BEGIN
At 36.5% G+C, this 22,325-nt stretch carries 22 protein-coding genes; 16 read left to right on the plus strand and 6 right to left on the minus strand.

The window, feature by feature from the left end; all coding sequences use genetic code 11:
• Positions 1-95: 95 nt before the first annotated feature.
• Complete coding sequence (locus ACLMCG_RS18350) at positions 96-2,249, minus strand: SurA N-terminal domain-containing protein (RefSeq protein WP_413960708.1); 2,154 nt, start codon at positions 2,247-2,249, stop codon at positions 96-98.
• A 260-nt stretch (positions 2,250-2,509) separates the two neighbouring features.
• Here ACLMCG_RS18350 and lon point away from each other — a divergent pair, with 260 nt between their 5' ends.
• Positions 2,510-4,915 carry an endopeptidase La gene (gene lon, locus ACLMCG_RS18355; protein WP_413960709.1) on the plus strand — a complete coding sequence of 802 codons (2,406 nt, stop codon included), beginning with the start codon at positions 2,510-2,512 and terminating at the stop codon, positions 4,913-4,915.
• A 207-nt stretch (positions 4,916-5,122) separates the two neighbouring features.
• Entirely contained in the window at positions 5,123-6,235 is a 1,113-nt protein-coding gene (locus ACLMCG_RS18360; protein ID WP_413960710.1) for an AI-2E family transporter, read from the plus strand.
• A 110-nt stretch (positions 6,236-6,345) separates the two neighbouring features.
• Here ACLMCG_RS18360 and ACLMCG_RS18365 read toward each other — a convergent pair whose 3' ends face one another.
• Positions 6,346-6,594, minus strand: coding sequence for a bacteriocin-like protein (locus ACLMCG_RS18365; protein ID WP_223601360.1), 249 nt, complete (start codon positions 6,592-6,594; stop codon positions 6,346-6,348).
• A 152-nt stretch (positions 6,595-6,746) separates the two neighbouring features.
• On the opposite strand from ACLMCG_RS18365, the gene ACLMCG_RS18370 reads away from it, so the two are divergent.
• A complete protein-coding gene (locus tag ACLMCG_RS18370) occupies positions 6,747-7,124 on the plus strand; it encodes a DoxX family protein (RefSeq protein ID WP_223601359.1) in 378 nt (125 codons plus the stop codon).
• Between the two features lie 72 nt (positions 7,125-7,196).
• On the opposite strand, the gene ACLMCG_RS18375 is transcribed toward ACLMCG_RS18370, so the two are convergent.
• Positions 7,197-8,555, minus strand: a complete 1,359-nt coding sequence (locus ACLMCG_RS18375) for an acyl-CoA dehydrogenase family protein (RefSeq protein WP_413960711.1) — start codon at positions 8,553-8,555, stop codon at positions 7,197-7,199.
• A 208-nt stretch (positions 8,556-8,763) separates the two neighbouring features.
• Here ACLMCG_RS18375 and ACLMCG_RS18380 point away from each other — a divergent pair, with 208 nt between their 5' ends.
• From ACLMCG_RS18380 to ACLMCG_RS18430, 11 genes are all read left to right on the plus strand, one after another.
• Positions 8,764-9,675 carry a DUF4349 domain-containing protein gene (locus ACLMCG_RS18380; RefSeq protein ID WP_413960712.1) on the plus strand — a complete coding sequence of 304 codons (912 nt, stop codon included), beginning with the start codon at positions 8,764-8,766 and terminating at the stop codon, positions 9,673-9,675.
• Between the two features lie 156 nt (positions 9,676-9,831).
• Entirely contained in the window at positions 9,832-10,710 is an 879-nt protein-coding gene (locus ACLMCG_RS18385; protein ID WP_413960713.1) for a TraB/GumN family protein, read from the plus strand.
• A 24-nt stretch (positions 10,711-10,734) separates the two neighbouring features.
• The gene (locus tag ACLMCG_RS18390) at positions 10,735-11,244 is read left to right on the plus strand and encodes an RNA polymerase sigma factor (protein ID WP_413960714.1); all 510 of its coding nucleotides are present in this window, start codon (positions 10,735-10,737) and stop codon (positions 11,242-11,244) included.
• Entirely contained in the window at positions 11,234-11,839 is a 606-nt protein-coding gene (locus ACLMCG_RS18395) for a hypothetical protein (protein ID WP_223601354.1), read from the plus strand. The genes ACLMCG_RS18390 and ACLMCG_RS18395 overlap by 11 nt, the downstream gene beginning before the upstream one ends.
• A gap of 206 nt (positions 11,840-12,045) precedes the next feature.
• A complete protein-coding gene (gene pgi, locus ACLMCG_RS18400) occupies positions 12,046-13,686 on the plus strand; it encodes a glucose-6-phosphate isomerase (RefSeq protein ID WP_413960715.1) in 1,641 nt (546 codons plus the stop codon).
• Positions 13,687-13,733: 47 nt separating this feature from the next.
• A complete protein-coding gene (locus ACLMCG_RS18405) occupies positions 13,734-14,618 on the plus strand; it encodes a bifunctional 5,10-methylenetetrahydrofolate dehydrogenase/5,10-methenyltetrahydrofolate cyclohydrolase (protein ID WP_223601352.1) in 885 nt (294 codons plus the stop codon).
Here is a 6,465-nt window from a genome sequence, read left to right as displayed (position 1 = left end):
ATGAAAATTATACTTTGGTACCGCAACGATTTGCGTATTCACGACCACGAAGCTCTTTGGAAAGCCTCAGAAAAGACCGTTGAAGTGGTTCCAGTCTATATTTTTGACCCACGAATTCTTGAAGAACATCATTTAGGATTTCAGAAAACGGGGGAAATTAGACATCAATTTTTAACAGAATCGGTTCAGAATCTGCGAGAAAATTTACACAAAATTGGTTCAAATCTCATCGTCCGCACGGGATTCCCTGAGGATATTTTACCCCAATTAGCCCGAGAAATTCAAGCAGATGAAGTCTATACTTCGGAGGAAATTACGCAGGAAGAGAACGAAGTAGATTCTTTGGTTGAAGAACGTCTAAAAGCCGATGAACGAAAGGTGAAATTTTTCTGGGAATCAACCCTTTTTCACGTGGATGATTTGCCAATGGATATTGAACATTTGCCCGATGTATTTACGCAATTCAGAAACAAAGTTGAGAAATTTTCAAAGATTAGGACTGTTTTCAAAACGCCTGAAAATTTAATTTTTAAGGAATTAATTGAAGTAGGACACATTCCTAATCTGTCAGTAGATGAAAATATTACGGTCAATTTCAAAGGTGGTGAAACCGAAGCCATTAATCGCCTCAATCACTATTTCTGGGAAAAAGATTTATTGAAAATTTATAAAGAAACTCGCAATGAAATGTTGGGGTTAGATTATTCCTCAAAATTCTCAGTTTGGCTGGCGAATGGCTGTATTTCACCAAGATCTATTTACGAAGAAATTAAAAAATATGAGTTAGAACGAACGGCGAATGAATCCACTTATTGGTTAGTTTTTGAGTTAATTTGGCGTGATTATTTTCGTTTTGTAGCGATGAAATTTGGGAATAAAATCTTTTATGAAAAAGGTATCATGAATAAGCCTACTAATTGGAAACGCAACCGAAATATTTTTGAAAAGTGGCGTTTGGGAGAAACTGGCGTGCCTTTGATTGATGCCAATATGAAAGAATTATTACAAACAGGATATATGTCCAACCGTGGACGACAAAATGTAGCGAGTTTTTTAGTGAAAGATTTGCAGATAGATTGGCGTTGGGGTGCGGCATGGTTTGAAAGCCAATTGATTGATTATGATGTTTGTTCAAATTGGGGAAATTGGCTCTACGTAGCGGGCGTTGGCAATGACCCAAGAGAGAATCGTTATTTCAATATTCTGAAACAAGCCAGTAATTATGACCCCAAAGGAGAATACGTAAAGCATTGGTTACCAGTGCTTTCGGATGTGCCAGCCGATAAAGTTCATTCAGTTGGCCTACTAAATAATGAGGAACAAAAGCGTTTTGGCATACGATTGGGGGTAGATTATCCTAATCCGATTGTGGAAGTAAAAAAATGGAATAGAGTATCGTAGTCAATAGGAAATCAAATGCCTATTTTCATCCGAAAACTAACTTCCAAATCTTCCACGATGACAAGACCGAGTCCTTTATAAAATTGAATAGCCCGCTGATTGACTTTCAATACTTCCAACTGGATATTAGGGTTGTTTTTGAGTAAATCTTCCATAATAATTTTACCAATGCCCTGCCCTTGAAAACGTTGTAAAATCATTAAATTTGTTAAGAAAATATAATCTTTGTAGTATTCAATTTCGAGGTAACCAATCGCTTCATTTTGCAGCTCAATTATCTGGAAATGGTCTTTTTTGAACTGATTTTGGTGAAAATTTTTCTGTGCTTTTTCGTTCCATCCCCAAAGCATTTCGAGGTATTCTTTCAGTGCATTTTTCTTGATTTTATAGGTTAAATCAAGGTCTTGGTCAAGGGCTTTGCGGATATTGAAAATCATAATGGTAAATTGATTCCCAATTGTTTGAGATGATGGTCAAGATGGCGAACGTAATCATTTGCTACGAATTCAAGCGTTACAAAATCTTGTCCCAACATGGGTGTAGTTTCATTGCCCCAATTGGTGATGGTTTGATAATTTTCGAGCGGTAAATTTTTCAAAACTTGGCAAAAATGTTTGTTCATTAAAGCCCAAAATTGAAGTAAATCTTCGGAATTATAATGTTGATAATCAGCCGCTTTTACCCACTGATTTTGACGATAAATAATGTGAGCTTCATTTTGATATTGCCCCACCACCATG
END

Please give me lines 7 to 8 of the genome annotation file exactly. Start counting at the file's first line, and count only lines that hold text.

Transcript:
• Positions 2,510-4,915 carry an endopeptidase La gene (gene lon, locus ACLMCG_RS18355; protein WP_413960709.1) on the plus strand — a complete coding sequence of 802 codons (2,406 nt, stop codon included), beginning with the start codon at positions 2,510-2,512 and terminating at the stop codon, positions 4,913-4,915.
• A 207-nt stretch (positions 4,916-5,122) separates the two neighbouring features.